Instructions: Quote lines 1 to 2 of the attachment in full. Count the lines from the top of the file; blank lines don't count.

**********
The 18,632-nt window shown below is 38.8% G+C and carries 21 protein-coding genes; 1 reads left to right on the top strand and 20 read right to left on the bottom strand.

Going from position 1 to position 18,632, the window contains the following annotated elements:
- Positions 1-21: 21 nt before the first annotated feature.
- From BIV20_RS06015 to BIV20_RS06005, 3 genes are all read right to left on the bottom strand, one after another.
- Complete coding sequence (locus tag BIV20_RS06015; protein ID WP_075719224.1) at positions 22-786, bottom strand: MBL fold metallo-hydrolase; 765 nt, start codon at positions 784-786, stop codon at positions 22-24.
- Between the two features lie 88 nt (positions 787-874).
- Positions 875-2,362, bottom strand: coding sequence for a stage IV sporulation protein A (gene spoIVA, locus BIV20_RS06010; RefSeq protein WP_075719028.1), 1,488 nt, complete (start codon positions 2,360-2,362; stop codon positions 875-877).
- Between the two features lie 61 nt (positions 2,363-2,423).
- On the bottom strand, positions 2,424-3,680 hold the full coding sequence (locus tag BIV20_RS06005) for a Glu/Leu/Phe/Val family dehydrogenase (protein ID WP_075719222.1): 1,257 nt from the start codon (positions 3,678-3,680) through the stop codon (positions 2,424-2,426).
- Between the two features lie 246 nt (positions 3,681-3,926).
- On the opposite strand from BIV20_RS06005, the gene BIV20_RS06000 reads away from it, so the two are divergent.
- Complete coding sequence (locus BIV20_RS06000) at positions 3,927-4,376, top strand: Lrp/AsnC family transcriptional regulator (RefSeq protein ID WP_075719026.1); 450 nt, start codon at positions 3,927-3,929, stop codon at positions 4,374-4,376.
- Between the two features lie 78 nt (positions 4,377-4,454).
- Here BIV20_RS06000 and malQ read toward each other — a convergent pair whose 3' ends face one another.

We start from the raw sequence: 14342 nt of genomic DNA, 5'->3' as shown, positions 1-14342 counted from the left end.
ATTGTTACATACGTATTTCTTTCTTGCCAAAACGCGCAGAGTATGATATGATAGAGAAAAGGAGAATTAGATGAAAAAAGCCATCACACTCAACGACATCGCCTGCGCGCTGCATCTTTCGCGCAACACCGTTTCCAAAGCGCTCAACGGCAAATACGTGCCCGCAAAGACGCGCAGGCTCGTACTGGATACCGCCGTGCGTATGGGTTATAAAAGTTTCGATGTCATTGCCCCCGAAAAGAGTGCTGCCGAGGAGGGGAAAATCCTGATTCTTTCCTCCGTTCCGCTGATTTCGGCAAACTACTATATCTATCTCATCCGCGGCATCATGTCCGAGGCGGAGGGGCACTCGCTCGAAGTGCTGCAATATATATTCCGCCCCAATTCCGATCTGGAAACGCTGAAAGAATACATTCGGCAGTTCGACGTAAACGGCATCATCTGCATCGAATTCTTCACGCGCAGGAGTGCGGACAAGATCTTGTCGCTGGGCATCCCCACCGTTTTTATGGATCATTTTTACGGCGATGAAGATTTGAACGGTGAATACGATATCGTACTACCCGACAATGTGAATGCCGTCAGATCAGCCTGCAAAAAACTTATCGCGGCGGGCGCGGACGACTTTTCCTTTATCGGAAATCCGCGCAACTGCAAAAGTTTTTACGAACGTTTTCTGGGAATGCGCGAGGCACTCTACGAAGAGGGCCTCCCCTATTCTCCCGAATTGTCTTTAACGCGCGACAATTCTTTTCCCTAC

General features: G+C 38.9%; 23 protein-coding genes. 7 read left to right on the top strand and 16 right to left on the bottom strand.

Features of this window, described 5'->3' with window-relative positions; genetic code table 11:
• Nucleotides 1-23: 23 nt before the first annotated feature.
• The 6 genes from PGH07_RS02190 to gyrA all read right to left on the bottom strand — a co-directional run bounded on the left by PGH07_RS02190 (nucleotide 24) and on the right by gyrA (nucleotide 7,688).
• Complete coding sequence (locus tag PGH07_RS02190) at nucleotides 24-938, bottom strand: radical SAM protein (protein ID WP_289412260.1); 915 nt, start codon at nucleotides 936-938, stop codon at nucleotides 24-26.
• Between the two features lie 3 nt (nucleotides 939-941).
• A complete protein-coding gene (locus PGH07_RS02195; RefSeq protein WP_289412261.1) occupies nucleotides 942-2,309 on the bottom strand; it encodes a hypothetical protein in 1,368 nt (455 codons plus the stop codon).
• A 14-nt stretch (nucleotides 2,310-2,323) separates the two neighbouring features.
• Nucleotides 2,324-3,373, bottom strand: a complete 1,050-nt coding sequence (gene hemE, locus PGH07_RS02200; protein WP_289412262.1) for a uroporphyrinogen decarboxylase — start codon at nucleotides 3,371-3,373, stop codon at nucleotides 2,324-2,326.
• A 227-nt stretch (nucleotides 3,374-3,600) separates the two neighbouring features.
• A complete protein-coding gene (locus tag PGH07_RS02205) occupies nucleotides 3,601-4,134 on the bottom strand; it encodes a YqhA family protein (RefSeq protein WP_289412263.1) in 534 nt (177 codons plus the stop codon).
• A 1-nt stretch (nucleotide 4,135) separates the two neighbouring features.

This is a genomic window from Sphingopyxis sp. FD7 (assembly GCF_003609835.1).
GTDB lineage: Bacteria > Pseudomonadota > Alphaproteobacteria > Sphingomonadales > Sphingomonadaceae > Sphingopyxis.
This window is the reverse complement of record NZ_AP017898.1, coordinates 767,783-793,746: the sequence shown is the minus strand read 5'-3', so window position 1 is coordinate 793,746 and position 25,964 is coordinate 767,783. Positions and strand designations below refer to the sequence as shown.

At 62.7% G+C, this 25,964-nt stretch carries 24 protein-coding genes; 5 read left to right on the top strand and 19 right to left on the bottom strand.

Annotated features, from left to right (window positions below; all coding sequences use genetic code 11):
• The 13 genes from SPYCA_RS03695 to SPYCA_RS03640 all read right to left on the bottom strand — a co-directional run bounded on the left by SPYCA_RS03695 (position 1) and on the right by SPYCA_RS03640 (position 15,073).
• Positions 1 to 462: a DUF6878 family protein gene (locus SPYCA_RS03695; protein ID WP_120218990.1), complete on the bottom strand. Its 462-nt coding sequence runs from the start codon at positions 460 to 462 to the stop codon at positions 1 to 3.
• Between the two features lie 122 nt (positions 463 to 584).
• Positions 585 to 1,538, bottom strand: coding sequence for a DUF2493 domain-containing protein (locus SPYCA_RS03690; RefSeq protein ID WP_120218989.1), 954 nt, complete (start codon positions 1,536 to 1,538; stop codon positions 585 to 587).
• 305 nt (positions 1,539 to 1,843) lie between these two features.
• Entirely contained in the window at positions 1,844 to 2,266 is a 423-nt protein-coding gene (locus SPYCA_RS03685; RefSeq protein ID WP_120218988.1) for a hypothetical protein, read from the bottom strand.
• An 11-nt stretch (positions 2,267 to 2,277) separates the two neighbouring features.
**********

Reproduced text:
The 18,632-nt window shown below is 38.8% G+C and carries 21 protein-coding genes; 1 reads left to right on the top strand and 20 read right to left on the bottom strand.

Going from position 1 to position 18,632, the window contains the following annotated elements: